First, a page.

Yet another cyclist has been mowed down on the streets of New York City after 28-year-old Devra Freelander was struck and killed by a cement truck driver in Brooklyn on Monday, July 1, 2019. Sadly, this marks the 15th cyclist fatality in New York City in 2019, compared to 10 such fatalities in all of 2018.
Freelander was riding north on Bushwick Ave. in East Williamsburg when a cement truck driver going eastbound on Boerum St. struck her at the intersection at around noon, according to New York Daily News. She was dragged underneath the truck, and medics declared her dead at the scene.
The truck driver, 70-year-old Alan Vega, stayed at the scene and was not charged with a crime. The truck Vega was driving is owned by a Brooklyn-based company called United Transit Mix. The owner of the company, Tony Mastronardi, had the audacity to comment that there are “too many bikes on the road.”
Our thoughts and prayers go out to the friends and family of Devra Freelander, and to all the other cyclists in New York City who fear for their safety after the recent surge of cyclist traffic deaths.
With every cyclist who gets killed on the streets of New York City, sentiments about how Vision Zero is failing get louder and louder. “Vision Zero is in a state of emergency,” read a statement from Transportation Alternatives, an advocacy group for cyclists and pedestrians. “Today we are in a crisis. It’s up to Mayor de Blasio and the City Council to act.”
As the death toll rises, and motorists continue to go unpunished for actions that take the lives of vulnerable road users, it is getting harder and harder to disagree with that sentiment.
Freelander is the third NYC cyclist to get killed within the span of just one week. Last week, 20-year-old professional cyclist Robyn Hightman was tragically killed by a truck driver who attempted to flee the scene; just two days later, a man named Ernest Askew was killed by a teenage driver in Brownsville.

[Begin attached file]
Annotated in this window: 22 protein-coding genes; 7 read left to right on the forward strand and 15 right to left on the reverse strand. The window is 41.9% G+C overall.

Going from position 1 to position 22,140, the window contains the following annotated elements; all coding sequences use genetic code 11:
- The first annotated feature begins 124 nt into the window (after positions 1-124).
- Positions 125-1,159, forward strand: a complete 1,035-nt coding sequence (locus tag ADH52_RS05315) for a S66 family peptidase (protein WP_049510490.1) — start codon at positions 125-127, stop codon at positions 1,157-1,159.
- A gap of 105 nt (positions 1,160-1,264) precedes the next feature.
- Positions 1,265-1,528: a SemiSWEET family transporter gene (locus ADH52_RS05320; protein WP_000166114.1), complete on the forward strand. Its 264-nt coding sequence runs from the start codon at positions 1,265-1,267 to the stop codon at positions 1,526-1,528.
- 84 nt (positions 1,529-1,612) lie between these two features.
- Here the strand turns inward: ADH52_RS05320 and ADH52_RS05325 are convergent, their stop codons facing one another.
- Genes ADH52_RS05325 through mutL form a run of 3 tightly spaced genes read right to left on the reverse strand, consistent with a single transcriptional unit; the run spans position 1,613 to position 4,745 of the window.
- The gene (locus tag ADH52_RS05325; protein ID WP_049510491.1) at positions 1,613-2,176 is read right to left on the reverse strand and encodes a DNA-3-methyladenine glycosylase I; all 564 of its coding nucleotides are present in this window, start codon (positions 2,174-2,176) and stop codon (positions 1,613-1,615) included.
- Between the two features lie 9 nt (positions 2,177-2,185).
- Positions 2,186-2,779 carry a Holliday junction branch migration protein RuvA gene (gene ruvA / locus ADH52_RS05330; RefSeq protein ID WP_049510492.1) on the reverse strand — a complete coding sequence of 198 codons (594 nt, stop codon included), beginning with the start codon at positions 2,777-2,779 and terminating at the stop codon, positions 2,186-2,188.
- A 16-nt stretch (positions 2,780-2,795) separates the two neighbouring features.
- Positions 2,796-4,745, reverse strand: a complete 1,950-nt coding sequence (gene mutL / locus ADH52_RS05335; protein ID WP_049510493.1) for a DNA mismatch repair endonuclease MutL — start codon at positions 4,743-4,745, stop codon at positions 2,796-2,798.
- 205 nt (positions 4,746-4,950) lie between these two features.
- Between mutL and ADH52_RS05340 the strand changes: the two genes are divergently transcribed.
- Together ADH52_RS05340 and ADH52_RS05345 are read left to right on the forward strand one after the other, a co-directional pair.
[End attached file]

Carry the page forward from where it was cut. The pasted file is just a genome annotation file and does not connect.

None of the drivers involved in these fatalities were charged with a crime.
These constant tragedies, combined with the apparent reluctance to hold these drivers accountable for their actions, has bike riders of this city rattled. Freelander, a sculptor who has had her work displayed in Times Square, lived less than a mile from the intersection where she was tragically killed.
How many more people will have to be killed before substantial change is made, whether through street design, driver education, or the enforcement of existing traffic laws, to protect bike riders from motorists?
In response to the outcry over the string of recent deaths, Mayor de Blasio has said that the Department of Transportation is going to develop “a new cyclist safety plan to make biking in our city safer.”
Considering that the city is on track to have triple the amount of cyclist fatalities in 2019 that it had in 2018, such a plan is long overdue.
There is no plan that can reverse the grief caused when a cyclist is killed in a preventable traffic accident. The only thing that can be hoped for is that we learn the lessons that are there to be learned from these tragedies, so that there does not have to be any more preventable, fatal crashes like the one that took Devra Freelander far before her time.
When there is a tragedy like this, the family of the victim may have real financial concerns to address, on top of the profound grief they are trying to comprehend. No amount of money can ever ease that grief, but it may bring some small measure of justice in a story where there is not much justice to be found. If you or a loved one have been seriously injured or killed in a bike accident, call 212-736-5300 for a free, no-obligation legal consultation.